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Global Shifts in Genome and Proteome Composition Are Very Tightly Coupled.

Brbić M, Warnecke T, Kriško A, Supek F - Genome Biol Evol (2015)

Bottom Line: We disentangle these effects by systematically evaluating the correspondence between intergenic nucleotide composition, where protein-level selection is absent, the AAC, and ecological parameters of 909 prokaryotes.Moreover, highly expressed genes do not exhibit more prominent environment-related AAC signatures than lowly expressed genes, despite contributing more to the effective proteome.We discuss these results in light of contravening evidence from biophysical data and further reading frame-specific analyses that suggest that adaptation takes place at the protein level.

View Article: PubMed Central - PubMed

Affiliation: Division of Electronics, Rudjer Boskovic Institute, Zagreb, Croatia Molecular Basis of Ageing, Mediterranean Institute for Life Sciences (MedILS), Split, Croatia.

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The oligonucleotide frequencies in the noncoding DNA of prokaryotes are highly predictive of their proteome compositions. (A) Explained variance (as squared Pearson correlation coefficient, R2) in the amino acid usage of proteomes in a multiple regression against different sets of features; by considering only the G + C content (blue bars), and by progressively including also the dinucleotide frequencies (red), the trinucleotides (teal), and phylogenetic groups (purple). Error bars are standard deviations from ten runs of cross-validation. (B, C) The median variance explained using the same sets of features over all 20 amino acids (B) or only over the seven G + C balanced amino acids (THEVDQC) (C). The “bias estimate” is from bootstrapping (Materials and Methods).
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evv088-F1: The oligonucleotide frequencies in the noncoding DNA of prokaryotes are highly predictive of their proteome compositions. (A) Explained variance (as squared Pearson correlation coefficient, R2) in the amino acid usage of proteomes in a multiple regression against different sets of features; by considering only the G + C content (blue bars), and by progressively including also the dinucleotide frequencies (red), the trinucleotides (teal), and phylogenetic groups (purple). Error bars are standard deviations from ten runs of cross-validation. (B, C) The median variance explained using the same sets of features over all 20 amino acids (B) or only over the seven G + C balanced amino acids (THEVDQC) (C). The “bias estimate” is from bootstrapping (Materials and Methods).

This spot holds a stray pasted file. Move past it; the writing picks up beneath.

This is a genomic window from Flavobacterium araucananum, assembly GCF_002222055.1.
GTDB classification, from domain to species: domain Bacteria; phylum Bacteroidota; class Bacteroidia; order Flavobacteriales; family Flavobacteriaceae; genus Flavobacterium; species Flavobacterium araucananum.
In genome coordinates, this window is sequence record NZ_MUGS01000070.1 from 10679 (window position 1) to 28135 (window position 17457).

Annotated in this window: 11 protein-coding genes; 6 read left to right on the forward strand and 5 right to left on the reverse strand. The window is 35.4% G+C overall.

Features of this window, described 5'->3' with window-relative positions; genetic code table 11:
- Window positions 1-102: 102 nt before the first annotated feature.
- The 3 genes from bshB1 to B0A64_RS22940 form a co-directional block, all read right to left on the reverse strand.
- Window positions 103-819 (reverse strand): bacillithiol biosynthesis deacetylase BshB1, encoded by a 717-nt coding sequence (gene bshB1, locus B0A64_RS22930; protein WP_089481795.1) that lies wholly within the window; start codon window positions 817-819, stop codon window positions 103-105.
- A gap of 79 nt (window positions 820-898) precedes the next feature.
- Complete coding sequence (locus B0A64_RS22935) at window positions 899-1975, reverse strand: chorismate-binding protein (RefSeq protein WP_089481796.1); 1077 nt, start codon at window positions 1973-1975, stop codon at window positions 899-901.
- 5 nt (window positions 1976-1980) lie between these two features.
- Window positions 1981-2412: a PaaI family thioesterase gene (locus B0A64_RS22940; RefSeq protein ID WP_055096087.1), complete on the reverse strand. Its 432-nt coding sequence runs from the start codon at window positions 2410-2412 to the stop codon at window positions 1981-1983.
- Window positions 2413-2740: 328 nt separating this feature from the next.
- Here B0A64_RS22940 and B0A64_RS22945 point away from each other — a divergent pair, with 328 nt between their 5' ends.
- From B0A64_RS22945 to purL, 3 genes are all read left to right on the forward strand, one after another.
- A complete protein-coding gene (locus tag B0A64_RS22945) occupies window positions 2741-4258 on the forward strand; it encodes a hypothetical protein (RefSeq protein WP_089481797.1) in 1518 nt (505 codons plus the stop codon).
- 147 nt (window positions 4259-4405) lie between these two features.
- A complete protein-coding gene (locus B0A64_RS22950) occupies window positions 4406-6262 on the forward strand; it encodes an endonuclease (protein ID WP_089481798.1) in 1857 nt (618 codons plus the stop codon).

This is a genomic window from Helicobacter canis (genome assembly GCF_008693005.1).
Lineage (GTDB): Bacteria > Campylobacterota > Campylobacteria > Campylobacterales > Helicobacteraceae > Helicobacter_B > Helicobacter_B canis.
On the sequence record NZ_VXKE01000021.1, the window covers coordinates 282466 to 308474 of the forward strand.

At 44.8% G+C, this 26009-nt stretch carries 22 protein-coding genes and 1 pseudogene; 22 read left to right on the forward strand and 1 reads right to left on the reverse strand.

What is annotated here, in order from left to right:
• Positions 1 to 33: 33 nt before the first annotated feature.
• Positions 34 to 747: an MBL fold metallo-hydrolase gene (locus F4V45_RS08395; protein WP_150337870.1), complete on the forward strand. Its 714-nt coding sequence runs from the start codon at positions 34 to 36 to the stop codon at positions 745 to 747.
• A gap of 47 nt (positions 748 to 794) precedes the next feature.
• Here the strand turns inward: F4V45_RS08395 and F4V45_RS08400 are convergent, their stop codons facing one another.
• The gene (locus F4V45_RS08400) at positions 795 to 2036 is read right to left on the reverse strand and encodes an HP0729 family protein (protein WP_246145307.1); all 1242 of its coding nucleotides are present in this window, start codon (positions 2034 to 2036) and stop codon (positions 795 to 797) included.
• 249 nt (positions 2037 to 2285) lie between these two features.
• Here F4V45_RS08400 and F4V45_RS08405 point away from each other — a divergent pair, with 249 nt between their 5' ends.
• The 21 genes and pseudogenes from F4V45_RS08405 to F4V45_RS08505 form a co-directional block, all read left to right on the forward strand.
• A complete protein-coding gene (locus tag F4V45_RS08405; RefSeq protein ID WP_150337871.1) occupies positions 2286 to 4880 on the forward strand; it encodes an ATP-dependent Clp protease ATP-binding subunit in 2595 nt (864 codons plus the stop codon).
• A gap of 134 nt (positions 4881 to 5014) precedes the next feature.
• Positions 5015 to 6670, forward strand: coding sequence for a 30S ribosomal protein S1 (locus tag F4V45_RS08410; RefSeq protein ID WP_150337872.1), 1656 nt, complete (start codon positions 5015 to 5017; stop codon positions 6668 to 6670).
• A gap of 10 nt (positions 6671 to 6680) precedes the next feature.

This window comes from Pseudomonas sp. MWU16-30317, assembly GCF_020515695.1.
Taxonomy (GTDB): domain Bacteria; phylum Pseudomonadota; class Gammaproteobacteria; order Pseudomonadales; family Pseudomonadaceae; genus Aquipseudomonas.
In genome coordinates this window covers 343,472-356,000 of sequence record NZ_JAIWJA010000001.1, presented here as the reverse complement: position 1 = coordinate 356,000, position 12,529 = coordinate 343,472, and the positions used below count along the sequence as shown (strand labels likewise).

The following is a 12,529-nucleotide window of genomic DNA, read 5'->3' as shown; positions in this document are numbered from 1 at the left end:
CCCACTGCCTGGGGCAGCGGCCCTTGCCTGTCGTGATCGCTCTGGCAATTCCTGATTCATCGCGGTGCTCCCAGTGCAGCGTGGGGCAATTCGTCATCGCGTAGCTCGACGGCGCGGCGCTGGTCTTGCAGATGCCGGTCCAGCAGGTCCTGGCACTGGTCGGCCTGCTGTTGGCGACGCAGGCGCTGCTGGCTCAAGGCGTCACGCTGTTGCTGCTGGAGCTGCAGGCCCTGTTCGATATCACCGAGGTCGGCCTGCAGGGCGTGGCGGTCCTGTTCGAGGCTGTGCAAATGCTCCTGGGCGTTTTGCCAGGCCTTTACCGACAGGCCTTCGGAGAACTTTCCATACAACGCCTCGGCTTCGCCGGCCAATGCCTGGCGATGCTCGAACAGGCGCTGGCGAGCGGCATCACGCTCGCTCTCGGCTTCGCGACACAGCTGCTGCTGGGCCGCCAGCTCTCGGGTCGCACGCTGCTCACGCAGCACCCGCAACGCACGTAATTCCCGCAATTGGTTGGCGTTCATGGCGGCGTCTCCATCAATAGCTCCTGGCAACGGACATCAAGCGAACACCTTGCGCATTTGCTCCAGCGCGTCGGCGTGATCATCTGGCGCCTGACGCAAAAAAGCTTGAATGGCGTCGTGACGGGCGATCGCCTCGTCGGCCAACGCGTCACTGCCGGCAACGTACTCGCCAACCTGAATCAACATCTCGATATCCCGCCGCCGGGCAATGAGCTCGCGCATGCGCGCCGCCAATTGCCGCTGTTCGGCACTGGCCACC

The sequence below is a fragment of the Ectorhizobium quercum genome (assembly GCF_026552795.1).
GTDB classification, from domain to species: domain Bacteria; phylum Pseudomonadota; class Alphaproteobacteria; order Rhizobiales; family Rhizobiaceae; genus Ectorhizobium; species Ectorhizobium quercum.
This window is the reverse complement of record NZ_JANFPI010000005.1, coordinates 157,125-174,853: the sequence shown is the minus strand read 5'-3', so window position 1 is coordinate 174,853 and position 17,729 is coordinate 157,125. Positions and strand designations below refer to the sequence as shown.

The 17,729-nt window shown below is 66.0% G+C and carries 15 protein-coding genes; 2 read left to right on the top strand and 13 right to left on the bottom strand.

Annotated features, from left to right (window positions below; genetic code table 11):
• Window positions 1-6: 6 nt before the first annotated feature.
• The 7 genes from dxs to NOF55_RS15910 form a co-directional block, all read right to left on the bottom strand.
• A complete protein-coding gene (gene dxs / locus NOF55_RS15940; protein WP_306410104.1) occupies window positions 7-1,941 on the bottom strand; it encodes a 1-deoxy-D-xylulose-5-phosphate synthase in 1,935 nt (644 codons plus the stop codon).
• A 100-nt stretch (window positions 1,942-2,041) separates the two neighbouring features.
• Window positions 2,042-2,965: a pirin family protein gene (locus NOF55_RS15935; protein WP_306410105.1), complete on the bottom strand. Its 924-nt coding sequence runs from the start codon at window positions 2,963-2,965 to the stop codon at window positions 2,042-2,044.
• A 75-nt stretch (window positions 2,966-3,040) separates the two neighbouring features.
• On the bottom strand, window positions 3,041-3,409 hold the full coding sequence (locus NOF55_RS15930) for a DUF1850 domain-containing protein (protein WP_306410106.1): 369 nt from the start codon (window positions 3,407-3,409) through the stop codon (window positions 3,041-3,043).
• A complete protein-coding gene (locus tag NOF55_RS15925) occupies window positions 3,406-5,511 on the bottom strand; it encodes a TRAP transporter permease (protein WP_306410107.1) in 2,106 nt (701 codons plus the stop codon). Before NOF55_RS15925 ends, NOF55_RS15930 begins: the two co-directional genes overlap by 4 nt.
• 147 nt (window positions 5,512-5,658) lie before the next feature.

Mentions: Consistent with previous work (Singer and Hickey 2000; Lightfield et al. 2011), we find that G + C content alone can explain some of the AAC variation between genomes (fig. 1; median R2 over amino acids = 0.555) but leaves a substantial fraction of variance unexplained. This is not surprising as G + C variation has a single degree of freedom, insufficient to capture the diversity in AAC (and ecological preferences) among microbes, as illustrated by the seven amino acids with balanced G + C across codons (THEVDQC): AAC for this subset of amino acids is poorly predictable from G + C alone (fig. 1; median R2 = 0.115). In more general terms, we estimate that our data set has at least 6 and 7 degrees of freedom for the AAC and ecological preference, respectively (supplementary fig. S1, Supplementary Material online). This is important to note because in cases where AAC correlates with ecological parameters, but G + C does not—such as for thermophilicity (Hurst and Merchant 2001; Zeldovich et al. 2007) and halophilicity (Paul et al. 2008)—this should not be taken as sufficient evidence for adaptation at the amino acid level. Rather, absence of a clear association might reflect intrinsic limitations of G + C content as a predictor.Fig. 1.—